On 10 December 2018 the Australian Competition and Consumer Commission released its preliminary report in relation to the Digital Platforms Inquiry which the ACCC has been conducting at the direction of the Commonwealth Government.
The Inquiry is into the impact of online search engines, social media and digital content aggregators on competition in the media and advertising services markets. The extent of influence Google and Facebook have in those markets has made them the principal focus of the Inquiry.
This is a very detailed report running well over 300 pages. It contains a number of very significant preliminary recommendations by the ACCC. There will be much written about these recommendations but in this article we focus on those related specifically to privacy law.
The ACCC acknowledges that the issues it is investigating are complex and are not unique to Australia, and it has stated that its engagement with stakeholders over coming months may result in considerable change to its preliminary views.
In relation to privacy the ACCC notes that digital platforms collect a large variety and amount of user data. The ACCC’s preliminary view is that consumers are generally not aware of the extent of data collected, nor how it is collected and used. The length and complexity of online terms of service and privacy policies contributes to the problem.
The ACCC has also formed the preliminary view that there is a considerable imbalance in bargaining power between digital platforms and consumers. Consumers are offered “take it or leave it” terms and bundled consents, limiting their ability to give a true consent to digital platforms’ collection and use of their data. They are unable to make informed choices, and the ACCC considers that current privacy laws don’t effectively deter certain data practices that exploit the information asymmetries and bargaining power imbalances between digital platforms and consumers.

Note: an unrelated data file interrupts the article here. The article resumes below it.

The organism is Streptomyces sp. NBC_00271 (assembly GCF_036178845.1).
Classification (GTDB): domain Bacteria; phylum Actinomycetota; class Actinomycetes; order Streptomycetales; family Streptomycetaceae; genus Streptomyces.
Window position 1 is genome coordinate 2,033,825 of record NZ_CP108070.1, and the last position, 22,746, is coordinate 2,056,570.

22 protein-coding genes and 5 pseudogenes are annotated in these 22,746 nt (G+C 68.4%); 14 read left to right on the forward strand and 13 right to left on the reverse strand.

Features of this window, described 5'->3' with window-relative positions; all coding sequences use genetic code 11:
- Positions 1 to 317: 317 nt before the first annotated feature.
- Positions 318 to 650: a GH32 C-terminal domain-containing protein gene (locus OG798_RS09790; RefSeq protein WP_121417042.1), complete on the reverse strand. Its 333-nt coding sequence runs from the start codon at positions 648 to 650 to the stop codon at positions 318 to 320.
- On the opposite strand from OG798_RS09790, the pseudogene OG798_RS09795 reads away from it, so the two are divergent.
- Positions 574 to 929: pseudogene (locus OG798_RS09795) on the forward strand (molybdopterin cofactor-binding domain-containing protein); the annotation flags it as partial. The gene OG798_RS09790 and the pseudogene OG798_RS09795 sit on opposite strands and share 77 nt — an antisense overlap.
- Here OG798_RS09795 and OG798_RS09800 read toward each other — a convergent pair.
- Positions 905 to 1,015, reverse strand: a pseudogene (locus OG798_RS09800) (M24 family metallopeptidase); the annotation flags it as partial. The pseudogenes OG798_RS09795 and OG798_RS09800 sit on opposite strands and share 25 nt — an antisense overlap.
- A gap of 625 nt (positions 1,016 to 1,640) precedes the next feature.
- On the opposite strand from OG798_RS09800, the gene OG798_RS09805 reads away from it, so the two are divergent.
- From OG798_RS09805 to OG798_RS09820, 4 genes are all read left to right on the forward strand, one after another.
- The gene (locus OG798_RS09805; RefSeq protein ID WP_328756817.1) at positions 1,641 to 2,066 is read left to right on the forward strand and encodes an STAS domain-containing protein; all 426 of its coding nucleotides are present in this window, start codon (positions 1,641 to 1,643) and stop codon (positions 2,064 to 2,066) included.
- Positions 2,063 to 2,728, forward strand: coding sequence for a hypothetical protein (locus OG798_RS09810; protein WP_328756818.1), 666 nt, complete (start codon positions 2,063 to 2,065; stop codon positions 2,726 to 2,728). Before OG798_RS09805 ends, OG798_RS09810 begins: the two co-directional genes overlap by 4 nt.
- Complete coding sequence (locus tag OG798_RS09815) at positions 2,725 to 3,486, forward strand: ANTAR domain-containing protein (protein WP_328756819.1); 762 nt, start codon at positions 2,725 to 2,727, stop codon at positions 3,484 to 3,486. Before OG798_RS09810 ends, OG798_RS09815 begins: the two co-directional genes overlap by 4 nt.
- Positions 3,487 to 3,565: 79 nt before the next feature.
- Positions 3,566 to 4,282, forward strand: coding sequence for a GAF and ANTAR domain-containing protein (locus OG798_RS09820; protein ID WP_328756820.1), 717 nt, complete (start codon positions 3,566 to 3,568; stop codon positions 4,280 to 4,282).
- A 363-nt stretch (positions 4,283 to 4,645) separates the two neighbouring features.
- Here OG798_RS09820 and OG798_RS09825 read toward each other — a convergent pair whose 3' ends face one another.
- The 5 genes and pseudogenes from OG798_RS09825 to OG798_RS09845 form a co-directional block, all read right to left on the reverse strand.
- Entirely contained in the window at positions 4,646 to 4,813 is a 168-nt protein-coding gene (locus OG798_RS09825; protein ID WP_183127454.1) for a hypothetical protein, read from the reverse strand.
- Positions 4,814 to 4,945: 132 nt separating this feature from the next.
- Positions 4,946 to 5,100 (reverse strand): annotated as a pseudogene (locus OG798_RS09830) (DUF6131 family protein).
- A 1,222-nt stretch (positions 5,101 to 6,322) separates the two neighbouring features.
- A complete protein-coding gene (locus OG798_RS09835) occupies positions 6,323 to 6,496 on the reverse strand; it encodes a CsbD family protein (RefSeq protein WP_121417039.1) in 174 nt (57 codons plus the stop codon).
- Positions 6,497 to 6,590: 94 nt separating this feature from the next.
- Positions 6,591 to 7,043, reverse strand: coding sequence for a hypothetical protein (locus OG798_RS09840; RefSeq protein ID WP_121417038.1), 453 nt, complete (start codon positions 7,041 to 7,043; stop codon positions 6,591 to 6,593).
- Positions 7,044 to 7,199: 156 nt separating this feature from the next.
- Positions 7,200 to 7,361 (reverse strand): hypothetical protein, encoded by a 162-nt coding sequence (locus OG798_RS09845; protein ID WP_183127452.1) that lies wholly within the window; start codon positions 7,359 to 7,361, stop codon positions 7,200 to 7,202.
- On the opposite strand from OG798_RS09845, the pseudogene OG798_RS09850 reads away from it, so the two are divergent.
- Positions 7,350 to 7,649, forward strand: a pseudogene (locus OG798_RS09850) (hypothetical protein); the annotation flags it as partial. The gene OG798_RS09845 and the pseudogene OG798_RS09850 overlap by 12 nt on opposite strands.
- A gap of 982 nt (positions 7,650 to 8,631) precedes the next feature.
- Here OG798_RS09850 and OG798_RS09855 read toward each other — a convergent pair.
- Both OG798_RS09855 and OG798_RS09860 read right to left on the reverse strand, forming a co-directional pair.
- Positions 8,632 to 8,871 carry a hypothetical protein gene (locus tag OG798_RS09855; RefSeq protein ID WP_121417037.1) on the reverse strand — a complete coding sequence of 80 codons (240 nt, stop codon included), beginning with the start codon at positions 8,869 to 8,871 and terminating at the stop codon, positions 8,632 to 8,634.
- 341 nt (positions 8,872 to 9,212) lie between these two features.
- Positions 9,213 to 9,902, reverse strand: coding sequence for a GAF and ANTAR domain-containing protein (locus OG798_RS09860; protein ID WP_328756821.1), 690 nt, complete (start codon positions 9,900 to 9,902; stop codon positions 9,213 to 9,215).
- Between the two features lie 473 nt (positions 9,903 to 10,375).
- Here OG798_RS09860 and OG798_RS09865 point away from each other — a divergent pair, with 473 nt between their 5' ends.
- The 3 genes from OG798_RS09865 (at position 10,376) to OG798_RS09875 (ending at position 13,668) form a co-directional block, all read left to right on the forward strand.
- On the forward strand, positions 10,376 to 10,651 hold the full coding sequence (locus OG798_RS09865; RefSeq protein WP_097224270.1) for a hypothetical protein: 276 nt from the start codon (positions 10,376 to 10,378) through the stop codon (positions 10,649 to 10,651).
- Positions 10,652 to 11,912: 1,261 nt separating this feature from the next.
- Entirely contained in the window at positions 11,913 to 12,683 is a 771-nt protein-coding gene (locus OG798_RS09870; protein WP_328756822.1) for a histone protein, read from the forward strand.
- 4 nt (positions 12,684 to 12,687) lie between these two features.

As a result the ACCC proposes (as preliminary recommendations) the following amendments to the Privacy Act 1988 (Cth). If implemented, some of these could have very significant implications for the way companies handle consumer data in Australia.
A further preliminary recommendation proposes that the OAIC (with the ACCC) develop an enforceable code of practice under the Privacy Act containing specific obligations on how digital platforms must inform consumers about the handling of their personal information and obtain their informed consent.
Finally the ACCC makes a preliminary recommendation that the Commonwealth Government introduce a statutory cause of action for serious invasion of privacy, in line with recommendations by the Australian Law Reform Commission that have been under discussion in privacy law circles for some years.
After engaging with stakeholders the ACCC is due to release its final report on 3 June 2019.
Stay tuned – there will be plenty more to come out of this Inquiry!
David Smith, Partner